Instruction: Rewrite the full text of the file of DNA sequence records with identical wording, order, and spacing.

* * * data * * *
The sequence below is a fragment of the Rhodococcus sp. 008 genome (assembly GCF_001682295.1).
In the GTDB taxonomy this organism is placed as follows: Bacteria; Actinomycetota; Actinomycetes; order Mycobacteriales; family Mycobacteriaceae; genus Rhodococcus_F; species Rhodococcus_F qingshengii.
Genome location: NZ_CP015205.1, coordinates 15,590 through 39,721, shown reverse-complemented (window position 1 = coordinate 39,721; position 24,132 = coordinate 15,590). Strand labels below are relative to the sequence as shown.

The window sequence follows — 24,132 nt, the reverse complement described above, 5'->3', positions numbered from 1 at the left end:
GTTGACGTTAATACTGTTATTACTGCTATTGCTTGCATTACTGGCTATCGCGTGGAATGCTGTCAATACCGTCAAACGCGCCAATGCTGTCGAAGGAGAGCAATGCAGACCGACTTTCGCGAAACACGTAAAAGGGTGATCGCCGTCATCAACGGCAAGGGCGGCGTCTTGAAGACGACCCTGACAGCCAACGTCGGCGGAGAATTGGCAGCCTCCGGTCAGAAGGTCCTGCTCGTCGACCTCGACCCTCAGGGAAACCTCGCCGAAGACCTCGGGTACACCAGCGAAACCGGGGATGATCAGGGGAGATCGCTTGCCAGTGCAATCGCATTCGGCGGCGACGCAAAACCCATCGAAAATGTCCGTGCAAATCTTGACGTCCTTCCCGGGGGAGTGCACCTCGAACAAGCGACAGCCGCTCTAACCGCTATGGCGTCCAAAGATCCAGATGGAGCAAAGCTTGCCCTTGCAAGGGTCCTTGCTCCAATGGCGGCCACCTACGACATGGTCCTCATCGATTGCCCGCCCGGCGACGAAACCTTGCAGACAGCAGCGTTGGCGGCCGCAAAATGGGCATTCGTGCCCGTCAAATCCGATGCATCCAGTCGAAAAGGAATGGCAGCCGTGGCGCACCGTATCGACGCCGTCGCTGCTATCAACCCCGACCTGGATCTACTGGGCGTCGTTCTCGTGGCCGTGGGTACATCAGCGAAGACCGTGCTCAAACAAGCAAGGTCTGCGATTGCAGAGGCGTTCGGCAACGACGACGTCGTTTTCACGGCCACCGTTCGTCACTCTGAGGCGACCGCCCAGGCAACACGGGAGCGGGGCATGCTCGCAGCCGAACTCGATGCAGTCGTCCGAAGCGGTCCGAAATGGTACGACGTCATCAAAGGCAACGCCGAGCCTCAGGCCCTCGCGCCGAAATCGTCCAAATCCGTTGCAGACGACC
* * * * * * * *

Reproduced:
The sequence below is a fragment of the Rhodococcus sp. 008 genome (assembly GCF_001682295.1).
In the GTDB taxonomy this organism is placed as follows: Bacteria; Actinomycetota; Actinomycetes; order Mycobacteriales; family Mycobacteriaceae; genus Rhodococcus_F; species Rhodococcus_F qingshengii.
Genome location: NZ_CP015205.1, coordinates 15,590 through 39,721, shown reverse-complemented (window position 1 = coordinate 39,721; position 24,132 = coordinate 15,590). Strand labels below are relative to the sequence as shown.

The window sequence follows — 24,132 nt, the reverse complement described above, 5'->3', positions numbered from 1 at the left end:
GTTGACGTTAATACTGTTATTACTGCTATTGCTTGCATTACTGGCTATCGCGTGGAATGCTGTCAATACCGTCAAACGCGCCAATGCTGTCGAAGGAGAGCAATGCAGACCGACTTTCGCGAAACACGTAAAAGGGTGATCGCCGTCATCAACGGCAAGGGCGGCGTCTTGAAGACGACCCTGACAGCCAACGTCGGCGGAGAATTGGCAGCCTCCGGTCAGAAGGTCCTGCTCGTCGACCTCGACCCTCAGGGAAACCTCGCCGAAGACCTCGGGTACACCAGCGAAACCGGGGATGATCAGGGGAGATCGCTTGCCAGTGCAATCGCATTCGGCGGCGACGCAAAACCCATCGAAAATGTCCGTGCAAATCTTGACGTCCTTCCCGGGGGAGTGCACCTCGAACAAGCGACAGCCGCTCTAACCGCTATGGCGTCCAAAGATCCAGATGGAGCAAAGCTTGCCCTTGCAAGGGTCCTTGCTCCAATGGCGGCCACCTACGACATGGTCCTCATCGATTGCCCGCCCGGCGACGAAACCTTGCAGACAGCAGCGTTGGCGGCCGCAAAATGGGCATTCGTGCCCGTCAAATCCGATGCATCCAGTCGAAAAGGAATGGCAGCCGTGGCGCACCGTATCGACGCCGTCGCTGCTATCAACCCCGACCTGGATCTACTGGGCGTCGTTCTCGTGGCCGTGGGTACATCAGCGAAGACCGTGCTCAAACAAGCAAGGTCTGCGATTGCAGAGGCGTTCGGCAACGACGACGTCGTTTTCACGGCCACCGTTCGTCACTCTGAGGCGACCGCCCAGGCAACACGGGAGCGGGGCATGCTCGCAGCCGAACTCGATGCAGTCGTCCGAAGCGGTCCGAAATGGTACGACGTCATCAAAGGCAACGCCGAGCCTCAGGCCCTCGCGCCGAAATCGTCCAAATCCGTTGCAGACGACC